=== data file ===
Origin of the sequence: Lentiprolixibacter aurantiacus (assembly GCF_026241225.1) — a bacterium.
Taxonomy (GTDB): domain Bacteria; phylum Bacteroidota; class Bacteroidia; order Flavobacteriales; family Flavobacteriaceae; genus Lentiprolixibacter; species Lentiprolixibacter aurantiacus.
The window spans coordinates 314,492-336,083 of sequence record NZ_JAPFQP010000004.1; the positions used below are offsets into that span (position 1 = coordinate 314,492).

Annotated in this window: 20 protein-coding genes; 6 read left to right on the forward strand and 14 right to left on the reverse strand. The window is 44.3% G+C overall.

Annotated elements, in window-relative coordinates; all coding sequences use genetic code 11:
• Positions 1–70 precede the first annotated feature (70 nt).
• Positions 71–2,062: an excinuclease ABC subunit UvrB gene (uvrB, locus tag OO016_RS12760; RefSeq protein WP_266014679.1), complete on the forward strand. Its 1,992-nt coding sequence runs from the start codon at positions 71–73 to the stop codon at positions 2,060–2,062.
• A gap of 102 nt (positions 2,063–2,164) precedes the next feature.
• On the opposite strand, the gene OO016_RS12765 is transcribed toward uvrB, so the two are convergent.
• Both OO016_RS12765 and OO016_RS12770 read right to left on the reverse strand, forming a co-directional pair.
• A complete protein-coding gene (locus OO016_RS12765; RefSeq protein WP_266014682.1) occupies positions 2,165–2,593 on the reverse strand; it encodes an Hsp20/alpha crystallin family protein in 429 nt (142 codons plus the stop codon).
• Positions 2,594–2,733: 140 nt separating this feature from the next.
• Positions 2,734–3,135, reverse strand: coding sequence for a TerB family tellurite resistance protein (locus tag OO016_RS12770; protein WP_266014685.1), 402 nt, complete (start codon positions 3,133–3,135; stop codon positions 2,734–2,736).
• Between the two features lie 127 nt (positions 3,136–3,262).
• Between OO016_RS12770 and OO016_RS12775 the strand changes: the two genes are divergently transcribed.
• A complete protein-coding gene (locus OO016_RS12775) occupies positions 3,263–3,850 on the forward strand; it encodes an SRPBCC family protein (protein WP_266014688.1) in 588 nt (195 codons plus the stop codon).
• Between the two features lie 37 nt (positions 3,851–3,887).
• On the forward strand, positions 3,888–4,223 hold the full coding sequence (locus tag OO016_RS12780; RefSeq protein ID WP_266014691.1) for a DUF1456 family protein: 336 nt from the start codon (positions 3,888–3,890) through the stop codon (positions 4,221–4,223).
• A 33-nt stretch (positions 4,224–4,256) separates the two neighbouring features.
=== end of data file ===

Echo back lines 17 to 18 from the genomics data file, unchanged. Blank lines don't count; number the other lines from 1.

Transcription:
• Between the two features lie 37 nt (positions 3,851–3,887).
• On the forward strand, positions 3,888–4,223 hold the full coding sequence (locus tag OO016_RS12780; RefSeq protein ID WP_266014691.1) for a DUF1456 family protein: 336 nt from the start codon (positions 3,888–3,890) through the stop codon (positions 4,221–4,223).